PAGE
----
I remember as a teacher, there were times that the term “professional development” made me cringe. The question I found myself asking a lot of times was, “Am I going to be able to use what I learn in the classroom?” Now as an administrator I have realized that, at times, professional development gets a bad rap. At no time was that more apparent than Monday at NLHS.
We had a district Waiver Day for teachers on Monday, October 14th. For those that don’t know, on Waiver Days the students do not have school and the teachers receive professional development to improve their craft. School districts approach Waiver Days in different ways. Some districts have professional development opportunities for all of the district employees, while some districts have the buildings design their own professional development. The great thing about New Lexington, is that we do a little of both. On Monday, the high school staff was able to see the power of both types.
Professional development sessions were available to the district employees such as Assessment Literacy and Project Based Learning. During the Assessment Literacy training, the staff was able to learn more about creating assessments based on the content and depth of knowledge gained by the students during the class. This way, assessments are developed based on what and how the students learned the material in class. The Project Based Learning session gave staff insight on different types of projects that can be incorporated into the classroom setting to assist students in “learning by doing.”
Many of the high school staff participated in other sessions that were facilitated by the high school staff. Some of the breakout sessions included:
- · Differentiation methods for higher level students;
- · Methods of collecting data and using assessment data;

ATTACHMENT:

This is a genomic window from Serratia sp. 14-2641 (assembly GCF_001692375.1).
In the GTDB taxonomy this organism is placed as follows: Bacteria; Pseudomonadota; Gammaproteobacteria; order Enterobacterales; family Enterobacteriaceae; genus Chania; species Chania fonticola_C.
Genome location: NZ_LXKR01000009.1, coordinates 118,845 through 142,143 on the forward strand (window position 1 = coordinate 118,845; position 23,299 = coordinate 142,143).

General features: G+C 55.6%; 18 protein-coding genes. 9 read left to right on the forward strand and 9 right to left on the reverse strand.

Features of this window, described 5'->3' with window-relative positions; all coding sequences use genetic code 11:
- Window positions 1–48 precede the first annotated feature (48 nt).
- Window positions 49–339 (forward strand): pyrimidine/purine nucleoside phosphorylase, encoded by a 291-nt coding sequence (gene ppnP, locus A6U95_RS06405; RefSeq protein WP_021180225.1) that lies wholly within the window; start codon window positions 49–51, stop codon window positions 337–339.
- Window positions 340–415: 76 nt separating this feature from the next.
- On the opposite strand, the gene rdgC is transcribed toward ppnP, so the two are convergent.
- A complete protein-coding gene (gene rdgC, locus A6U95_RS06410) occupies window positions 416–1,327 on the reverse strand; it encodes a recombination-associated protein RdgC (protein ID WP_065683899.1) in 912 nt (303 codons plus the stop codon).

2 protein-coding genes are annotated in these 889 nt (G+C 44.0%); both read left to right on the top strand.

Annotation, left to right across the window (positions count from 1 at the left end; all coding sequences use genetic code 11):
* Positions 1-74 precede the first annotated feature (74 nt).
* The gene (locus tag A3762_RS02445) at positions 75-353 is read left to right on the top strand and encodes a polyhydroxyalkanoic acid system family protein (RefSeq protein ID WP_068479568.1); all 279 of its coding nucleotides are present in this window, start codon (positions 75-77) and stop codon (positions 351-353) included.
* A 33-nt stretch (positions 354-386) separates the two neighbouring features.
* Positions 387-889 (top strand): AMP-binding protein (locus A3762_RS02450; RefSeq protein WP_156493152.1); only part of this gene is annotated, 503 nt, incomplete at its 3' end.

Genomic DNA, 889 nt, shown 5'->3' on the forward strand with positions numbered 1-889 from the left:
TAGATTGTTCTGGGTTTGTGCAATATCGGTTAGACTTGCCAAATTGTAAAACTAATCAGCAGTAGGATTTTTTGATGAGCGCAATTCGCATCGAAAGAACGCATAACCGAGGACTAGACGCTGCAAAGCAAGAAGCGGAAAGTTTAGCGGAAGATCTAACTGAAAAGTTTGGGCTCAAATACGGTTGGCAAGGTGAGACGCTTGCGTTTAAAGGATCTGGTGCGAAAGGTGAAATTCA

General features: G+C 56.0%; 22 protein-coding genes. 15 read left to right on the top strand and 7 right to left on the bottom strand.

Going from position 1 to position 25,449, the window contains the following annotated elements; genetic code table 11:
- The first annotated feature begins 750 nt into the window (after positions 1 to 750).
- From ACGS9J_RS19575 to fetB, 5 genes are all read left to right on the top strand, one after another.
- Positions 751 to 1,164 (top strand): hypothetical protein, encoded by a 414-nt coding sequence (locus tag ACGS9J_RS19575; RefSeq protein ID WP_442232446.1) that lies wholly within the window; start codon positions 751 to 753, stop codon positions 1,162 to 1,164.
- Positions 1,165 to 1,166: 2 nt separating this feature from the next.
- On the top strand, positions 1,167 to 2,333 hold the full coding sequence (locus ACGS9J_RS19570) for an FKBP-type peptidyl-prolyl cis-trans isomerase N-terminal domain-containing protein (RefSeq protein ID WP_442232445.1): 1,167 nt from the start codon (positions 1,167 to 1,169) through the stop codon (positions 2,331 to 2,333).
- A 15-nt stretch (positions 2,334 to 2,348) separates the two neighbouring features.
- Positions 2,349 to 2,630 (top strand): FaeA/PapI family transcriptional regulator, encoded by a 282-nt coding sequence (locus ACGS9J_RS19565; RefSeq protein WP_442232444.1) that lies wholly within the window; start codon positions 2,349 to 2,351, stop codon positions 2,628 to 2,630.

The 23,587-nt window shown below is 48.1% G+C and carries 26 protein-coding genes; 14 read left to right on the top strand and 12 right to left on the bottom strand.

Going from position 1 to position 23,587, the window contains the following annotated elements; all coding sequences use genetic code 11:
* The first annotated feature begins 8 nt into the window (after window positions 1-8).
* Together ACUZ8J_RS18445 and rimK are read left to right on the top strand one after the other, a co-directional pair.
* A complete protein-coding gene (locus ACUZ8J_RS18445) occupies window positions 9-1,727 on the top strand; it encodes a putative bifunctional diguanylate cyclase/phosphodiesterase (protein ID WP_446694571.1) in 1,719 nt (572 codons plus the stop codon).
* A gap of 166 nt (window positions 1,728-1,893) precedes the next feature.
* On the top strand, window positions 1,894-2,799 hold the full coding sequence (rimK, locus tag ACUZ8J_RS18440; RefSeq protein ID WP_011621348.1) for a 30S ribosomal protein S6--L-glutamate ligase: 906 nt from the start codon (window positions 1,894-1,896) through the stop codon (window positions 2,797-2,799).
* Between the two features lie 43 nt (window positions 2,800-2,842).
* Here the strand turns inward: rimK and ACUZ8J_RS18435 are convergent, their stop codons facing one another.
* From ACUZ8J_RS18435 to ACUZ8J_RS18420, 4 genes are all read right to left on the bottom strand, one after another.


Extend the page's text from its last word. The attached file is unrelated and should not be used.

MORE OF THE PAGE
- · Using social media effectively in the classroom;
- · Using Blogs to communicate your message;
- · Creating effective learning matrices;
- · Using effective FIP in the classroom;
- · Using technology effectively & efficiently in the classroom;
- · Effective methods of evidence to use for the OTES (Ohio Teacher Evaluation System);
- · FIP you can use immediately in your classroom.
These sessions were extremely beneficial for the entire staff. Great conversations were had during these sessions. At times, the presenters learned just as much as the audience. Many different effective teaching and learning strategies were shared throughout the day. Staff members received on the job training and instant feedback during the sessions.
The best part of the day was the fact that the high school staff provided their own professional development. There are few things that are more powerful than a group of people growing together and using their own methods to do it. It sends a powerful message when staff members will volunteer their skills to help other members of the staff excel at their positions. As a Principal, I could not have been prouder of my staff and their desire to help each other grow.
Sometimes being a Principal is like professional development, it gets a bad rap. One of the best parts of my position is the fact that I get to see great people teach everyday. I witness a variety of teaching methods, teaching styles, and routines that other staff members don’t have the chance to experience. Professional development days allow the staff to learn from each other and see the same great teaching methods I get to experience on a daily basis. If you are an administrator and you don’t have professional development days that are lead by your staff, you’re missing out on a great educational opportunity for your staff and your students. Allow your staff to share their expertise so we can change the thought process behind professional development.